Former UAE ambassador pays compensation to domestic workers

Employment Appeals Tribunal awards €240,000 to three women treated like ‘slaves’

Charlie Flanagan: Government  ‘strongly committed to  protection of domestic workers’. Photograph: Alan Betson

Charlie Flanagan: Government ‘strongly committed to protection of domestic workers’. Photograph: Alan Betson

 

The former United Arab Emirates ambassador who was accused of treating three of his domestic staff like “slaves” has paid them compensation for their ordeal.

The three women, Myra Calderon, Laylanie Laporga and Jennifer Villaranda, were each awarded €80,000 by the Employment Appeals Tribunal after enduring “horrific” working conditions at Khalid Nasser Rashid Lootah’s home.

Mr Lootah, who was recalled to the UAE after revelations of the abuse, was alleged to have treated the women like slaves. At one stage he “physically hit” one of three young women in his employment when he lost his temper because she could not get his son to eat his dinner, a report from the tribunal said.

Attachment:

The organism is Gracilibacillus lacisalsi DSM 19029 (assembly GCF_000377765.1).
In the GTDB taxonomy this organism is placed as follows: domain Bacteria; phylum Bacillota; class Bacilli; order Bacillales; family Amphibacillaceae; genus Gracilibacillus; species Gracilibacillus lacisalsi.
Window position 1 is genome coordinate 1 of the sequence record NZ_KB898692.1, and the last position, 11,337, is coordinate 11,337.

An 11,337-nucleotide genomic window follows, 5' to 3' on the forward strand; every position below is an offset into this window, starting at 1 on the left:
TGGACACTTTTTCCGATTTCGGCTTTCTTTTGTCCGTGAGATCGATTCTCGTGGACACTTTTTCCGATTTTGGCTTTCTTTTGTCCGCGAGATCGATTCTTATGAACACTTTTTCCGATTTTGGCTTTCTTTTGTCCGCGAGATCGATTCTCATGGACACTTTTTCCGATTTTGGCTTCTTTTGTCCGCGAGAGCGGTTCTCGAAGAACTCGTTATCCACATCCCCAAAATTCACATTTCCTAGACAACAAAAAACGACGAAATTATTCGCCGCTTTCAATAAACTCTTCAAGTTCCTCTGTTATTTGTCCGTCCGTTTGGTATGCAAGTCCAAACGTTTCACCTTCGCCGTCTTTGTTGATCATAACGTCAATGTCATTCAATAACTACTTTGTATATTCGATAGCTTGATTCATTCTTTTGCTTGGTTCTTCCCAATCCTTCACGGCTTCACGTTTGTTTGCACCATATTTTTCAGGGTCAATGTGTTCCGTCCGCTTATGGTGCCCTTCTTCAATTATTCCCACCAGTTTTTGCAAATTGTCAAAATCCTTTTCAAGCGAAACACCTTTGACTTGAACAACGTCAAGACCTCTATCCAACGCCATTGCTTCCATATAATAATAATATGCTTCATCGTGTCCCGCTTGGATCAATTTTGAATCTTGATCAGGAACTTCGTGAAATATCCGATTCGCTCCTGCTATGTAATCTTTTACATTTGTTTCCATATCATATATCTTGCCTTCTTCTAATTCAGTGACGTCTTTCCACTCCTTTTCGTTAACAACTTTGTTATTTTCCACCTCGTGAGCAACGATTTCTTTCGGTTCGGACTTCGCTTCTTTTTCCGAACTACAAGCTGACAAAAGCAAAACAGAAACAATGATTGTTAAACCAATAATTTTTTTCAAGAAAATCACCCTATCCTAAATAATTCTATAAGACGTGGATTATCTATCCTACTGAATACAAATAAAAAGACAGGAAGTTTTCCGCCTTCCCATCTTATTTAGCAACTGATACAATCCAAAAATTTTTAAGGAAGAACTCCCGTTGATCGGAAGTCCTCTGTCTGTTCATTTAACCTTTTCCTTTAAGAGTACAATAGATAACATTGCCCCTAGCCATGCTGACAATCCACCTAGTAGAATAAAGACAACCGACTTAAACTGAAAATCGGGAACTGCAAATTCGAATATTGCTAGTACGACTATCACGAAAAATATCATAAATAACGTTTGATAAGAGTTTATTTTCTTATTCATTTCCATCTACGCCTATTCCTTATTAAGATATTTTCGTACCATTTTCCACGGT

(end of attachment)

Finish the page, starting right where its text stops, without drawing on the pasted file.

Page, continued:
‘Violent and degrading’

Mr Lootah cited diplomatic immunity for his decision not to attend the tribunal. However, his government stated that they took the “matter seriously, and accordingly” decided to recall him to Abu Dhabi.

A spokeswoman for the Migrants Rights Centre, which took up the case of behalf of the women involved, said all issues relating to the case had been resolved “to the satisfaction of all parties involved”.

Minister for Foreign Affairs Charlie Flanagan welcomed the settlement. He said the Government remained “strongly committed to the protection of domestic workers in Ireland”. Diplomatic staff who employ domestic workers are expected to respect Irish law and apply good employment practice, he said.